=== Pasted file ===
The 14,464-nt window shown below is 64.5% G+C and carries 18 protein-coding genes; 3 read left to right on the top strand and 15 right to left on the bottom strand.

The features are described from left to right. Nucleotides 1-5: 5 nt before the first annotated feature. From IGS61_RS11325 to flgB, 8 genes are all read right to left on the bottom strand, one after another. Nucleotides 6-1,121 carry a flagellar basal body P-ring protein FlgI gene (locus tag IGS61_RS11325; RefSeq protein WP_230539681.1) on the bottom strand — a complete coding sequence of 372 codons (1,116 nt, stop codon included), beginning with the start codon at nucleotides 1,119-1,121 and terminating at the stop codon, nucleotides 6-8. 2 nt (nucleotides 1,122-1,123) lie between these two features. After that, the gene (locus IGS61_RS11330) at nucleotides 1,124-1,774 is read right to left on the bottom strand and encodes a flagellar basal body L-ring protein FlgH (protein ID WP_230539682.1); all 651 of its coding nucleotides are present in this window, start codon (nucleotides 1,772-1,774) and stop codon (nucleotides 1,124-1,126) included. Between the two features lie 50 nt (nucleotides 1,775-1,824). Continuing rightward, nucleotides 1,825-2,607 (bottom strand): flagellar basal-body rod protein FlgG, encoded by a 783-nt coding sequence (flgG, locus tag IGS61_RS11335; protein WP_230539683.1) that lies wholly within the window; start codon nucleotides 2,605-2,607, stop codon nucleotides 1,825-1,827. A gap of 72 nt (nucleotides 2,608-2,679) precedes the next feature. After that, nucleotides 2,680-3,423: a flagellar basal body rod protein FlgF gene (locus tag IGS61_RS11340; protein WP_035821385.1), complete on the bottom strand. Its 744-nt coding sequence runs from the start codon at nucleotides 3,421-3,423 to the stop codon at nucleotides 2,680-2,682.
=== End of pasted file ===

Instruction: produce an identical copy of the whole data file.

The 14,464-nt window shown below is 64.5% G+C and carries 18 protein-coding genes; 3 read left to right on the top strand and 15 right to left on the bottom strand.

The features are described from left to right. Nucleotides 1-5: 5 nt before the first annotated feature. From IGS61_RS11325 to flgB, 8 genes are all read right to left on the bottom strand, one after another. Nucleotides 6-1,121 carry a flagellar basal body P-ring protein FlgI gene (locus tag IGS61_RS11325; RefSeq protein WP_230539681.1) on the bottom strand — a complete coding sequence of 372 codons (1,116 nt, stop codon included), beginning with the start codon at nucleotides 1,119-1,121 and terminating at the stop codon, nucleotides 6-8. 2 nt (nucleotides 1,122-1,123) lie between these two features. After that, the gene (locus IGS61_RS11330) at nucleotides 1,124-1,774 is read right to left on the bottom strand and encodes a flagellar basal body L-ring protein FlgH (protein ID WP_230539682.1); all 651 of its coding nucleotides are present in this window, start codon (nucleotides 1,772-1,774) and stop codon (nucleotides 1,124-1,126) included. Between the two features lie 50 nt (nucleotides 1,775-1,824). Continuing rightward, nucleotides 1,825-2,607 (bottom strand): flagellar basal-body rod protein FlgG, encoded by a 783-nt coding sequence (flgG, locus tag IGS61_RS11335; protein WP_230539683.1) that lies wholly within the window; start codon nucleotides 2,605-2,607, stop codon nucleotides 1,825-1,827. A gap of 72 nt (nucleotides 2,608-2,679) precedes the next feature. After that, nucleotides 2,680-3,423: a flagellar basal body rod protein FlgF gene (locus tag IGS61_RS11340; protein WP_035821385.1), complete on the bottom strand. Its 744-nt coding sequence runs from the start codon at nucleotides 3,421-3,423 to the stop codon at nucleotides 2,680-2,682.